History #2 – Origin of the word ‘Naga’

Origin of the word ‘Naga’

Old Naga Photos
India Illustrated, Public domain, via Wikimedia Commons

The ancient history of the Nagas is unclear due to lack of documented historical record except for oral legends, folk song, and folk tales. Many theories have been put forward by historians, geographers, anthropologists and other scholars on the origin of the Nagas. But, it is still shrouded in mystery.

Theories on origin of the word ‘Naga’:

Originally, the Nagas did not call themselves by the name ‘Naga’. It was others / outsiders who gave the name ‘Naga’.

The word ‘Naga‘ is a vaguely defined umbrella term for several indigenous communities in North-East India and Western Burma. In India Nagas are found in Nagaland, four Districts in Manipur, one District in Assam and two Districts in Arunachal Pradesh. In addition to this, many Nagas also inhabit Western parts of Myanmar (Burma).

The exact origin of the term ‘Naga’ is unknown.  There are various viewpoints on the origin of the term ‘Naga’:

  • Since the time of Ptolemy during the 2nd Century A.D., the Nagas had something in common that made them recognizable as a people (though composed of different tribes and sub-tribes within). Claudius Ptolemy, the Greek scholar, in his geographia referred to Naga realm as ‘Nagalogoi‘ which means ‘the realm of the naked’ as recorded in  Ptolemy, Claudius., Geographia, VIII, p.18-22.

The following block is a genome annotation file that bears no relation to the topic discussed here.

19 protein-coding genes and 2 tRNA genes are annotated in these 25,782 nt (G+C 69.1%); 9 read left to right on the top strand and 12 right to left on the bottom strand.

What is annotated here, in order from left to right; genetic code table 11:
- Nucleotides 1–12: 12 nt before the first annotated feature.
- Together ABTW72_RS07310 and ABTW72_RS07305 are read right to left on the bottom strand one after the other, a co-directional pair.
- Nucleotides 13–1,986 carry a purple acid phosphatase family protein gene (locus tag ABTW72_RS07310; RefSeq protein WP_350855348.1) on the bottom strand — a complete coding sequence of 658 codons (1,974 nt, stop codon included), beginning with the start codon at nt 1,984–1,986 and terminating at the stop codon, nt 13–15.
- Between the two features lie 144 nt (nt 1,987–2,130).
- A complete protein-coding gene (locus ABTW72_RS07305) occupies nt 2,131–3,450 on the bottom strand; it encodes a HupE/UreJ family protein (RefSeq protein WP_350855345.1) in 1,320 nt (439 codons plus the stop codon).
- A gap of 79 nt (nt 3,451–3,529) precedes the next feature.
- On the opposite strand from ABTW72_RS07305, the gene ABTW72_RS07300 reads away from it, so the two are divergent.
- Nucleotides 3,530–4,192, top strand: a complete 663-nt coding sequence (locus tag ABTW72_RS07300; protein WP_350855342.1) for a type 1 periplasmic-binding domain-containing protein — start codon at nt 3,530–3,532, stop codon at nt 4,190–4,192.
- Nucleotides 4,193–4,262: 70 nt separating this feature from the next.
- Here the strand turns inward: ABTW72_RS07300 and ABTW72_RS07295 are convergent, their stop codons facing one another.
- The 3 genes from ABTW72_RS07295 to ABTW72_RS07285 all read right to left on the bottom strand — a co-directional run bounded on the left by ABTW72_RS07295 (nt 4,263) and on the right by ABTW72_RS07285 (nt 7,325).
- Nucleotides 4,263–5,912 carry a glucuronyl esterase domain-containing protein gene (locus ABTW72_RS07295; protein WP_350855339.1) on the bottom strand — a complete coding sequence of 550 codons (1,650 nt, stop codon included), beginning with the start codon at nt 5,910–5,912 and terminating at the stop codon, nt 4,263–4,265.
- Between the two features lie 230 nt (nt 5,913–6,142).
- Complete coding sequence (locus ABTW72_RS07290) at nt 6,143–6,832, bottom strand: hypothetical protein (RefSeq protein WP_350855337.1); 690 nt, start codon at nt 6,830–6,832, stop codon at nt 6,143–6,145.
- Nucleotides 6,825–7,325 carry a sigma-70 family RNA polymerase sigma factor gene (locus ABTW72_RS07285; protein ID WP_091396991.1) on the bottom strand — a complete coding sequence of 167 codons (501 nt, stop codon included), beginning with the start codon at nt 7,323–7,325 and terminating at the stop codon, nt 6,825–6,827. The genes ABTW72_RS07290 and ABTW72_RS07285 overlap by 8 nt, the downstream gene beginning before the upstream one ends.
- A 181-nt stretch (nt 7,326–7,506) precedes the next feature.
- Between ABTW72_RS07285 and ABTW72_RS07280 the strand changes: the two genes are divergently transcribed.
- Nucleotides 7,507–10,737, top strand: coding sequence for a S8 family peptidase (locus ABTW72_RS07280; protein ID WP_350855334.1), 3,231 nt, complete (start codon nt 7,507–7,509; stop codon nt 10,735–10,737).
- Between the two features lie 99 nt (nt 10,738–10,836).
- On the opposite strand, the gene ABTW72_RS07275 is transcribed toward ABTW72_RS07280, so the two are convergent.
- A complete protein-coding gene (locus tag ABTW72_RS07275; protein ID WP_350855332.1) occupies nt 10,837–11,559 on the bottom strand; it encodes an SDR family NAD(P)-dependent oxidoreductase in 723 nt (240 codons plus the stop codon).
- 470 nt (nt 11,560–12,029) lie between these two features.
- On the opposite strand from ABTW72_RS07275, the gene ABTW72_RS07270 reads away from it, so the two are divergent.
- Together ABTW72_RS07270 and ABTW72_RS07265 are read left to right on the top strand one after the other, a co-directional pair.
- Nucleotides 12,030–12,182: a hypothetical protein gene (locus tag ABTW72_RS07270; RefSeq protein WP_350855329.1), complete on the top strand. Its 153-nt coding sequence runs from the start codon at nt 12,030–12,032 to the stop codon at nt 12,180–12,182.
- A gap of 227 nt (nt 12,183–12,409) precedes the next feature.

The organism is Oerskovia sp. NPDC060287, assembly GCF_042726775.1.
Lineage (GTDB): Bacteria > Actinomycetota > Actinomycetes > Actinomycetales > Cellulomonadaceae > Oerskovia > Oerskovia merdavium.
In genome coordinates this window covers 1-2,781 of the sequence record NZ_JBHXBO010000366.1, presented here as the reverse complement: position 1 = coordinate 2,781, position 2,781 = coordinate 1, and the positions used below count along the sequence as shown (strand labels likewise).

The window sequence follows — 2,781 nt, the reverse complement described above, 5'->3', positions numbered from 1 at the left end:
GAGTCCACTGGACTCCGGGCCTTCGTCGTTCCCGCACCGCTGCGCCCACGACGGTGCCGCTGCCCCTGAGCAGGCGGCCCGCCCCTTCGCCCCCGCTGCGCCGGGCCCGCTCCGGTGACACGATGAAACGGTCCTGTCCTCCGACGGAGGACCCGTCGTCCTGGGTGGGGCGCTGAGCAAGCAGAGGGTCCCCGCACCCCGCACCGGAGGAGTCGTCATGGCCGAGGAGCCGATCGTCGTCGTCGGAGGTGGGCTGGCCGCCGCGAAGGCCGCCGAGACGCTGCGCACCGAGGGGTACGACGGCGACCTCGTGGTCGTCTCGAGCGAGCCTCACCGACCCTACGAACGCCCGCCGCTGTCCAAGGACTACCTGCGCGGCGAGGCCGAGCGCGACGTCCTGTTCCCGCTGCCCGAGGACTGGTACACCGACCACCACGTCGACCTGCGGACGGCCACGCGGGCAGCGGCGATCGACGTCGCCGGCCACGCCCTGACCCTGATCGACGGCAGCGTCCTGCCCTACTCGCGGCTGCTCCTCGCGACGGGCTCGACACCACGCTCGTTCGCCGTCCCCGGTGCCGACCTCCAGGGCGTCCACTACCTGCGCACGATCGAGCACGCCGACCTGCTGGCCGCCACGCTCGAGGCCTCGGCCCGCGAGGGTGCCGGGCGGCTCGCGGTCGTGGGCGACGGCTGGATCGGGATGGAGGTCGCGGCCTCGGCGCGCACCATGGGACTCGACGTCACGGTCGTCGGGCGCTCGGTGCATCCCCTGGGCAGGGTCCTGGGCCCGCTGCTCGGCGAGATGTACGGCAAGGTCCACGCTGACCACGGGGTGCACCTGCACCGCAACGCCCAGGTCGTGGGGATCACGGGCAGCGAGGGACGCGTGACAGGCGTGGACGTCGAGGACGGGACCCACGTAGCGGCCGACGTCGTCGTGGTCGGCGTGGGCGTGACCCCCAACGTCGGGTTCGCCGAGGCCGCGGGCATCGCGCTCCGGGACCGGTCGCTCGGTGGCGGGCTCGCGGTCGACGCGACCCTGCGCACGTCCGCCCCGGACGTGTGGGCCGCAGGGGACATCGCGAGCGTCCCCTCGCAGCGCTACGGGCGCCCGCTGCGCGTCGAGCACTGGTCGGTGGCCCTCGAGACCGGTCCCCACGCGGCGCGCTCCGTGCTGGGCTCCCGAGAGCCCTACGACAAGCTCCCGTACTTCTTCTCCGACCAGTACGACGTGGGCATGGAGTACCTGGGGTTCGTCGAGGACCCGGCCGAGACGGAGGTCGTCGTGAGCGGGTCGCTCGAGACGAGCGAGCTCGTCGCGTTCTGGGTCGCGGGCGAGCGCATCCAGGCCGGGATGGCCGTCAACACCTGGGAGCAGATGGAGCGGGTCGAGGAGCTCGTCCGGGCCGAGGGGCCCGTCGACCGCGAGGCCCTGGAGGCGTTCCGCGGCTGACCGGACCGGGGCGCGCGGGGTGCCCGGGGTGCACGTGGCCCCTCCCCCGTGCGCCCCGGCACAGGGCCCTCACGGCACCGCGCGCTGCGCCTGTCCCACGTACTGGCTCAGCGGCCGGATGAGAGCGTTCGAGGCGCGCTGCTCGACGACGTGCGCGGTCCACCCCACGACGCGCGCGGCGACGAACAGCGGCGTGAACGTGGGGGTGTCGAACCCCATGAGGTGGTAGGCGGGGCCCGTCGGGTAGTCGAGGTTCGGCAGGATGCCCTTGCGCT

• Some scholars say that the term is probably derived from the word ‘NOK‘ or ‘NOKA’ which means folk or people in some tribal languages.
  • From the Burmese word “NAKA” meaning – ‘people with pierced earlobes‘:
    • ‘No’ means ear pierced or to make a hole in or through, in Kachin language which is spoken by the Kachins of Burma.
    • Piercing of the ear lobes is a widespread practice among the Naga tribes.
  • From the Assamese word ‘noga’ meaning ‘naked
  • From the Sanskrit word ‘Nag’ (snake)
    • However, some refute this theory since Nagas are not associated with snake worship or any snake related traditions.
  • Also from the Sanskrit word ‘NANGA’, which means ‘naked‘.
  • According to Captain J. Butler, the term ‘Naga’ is derived from the Bengali word ‘Nangla’ or the Hindustani word ‘Nanga’, meaning naked, crude and barbarous (Butler:1847).
  • According to Verrier Elwin, the most likely derivation is that ‘Naga’ is from the word ‘Nok’, which means people, in some TibetoBurman languages. [Elwin, Verrier., Nagaland, 1961, p.22. ]
  • According to Dr. J.H.Hutton, it is derived from the Assamese word ‘Nanga‘.
    • According to Hutton, it is typical of Assamese dialect to pronounce ‘a’ to ‘o’ and so ‘Nanga’ is changed to ‘Naga’ since the second ‘n’ is nasal and pronounced as ‘Noga’. [Hutton, J.H., The Angami Nagas, 1921, p.5]

The Nagas have no written historical record about their origin and the route of migration to their present habitation. However it is a general believe that the majority of the Nagas immigrated from South East through Indo-Myanmar border to the Naga Hills. According to the report on the province of Assam in 1854 by Mills A.J. Moffatt, the British first came in contact with the Nagas in 1832 when Captain Jenkins and Pamberton along with 700 soldiers and 800 coolies or porters to carry their baggage and provision marched across the Naga Hills in their attempt to find a route from Manipur to Assam.

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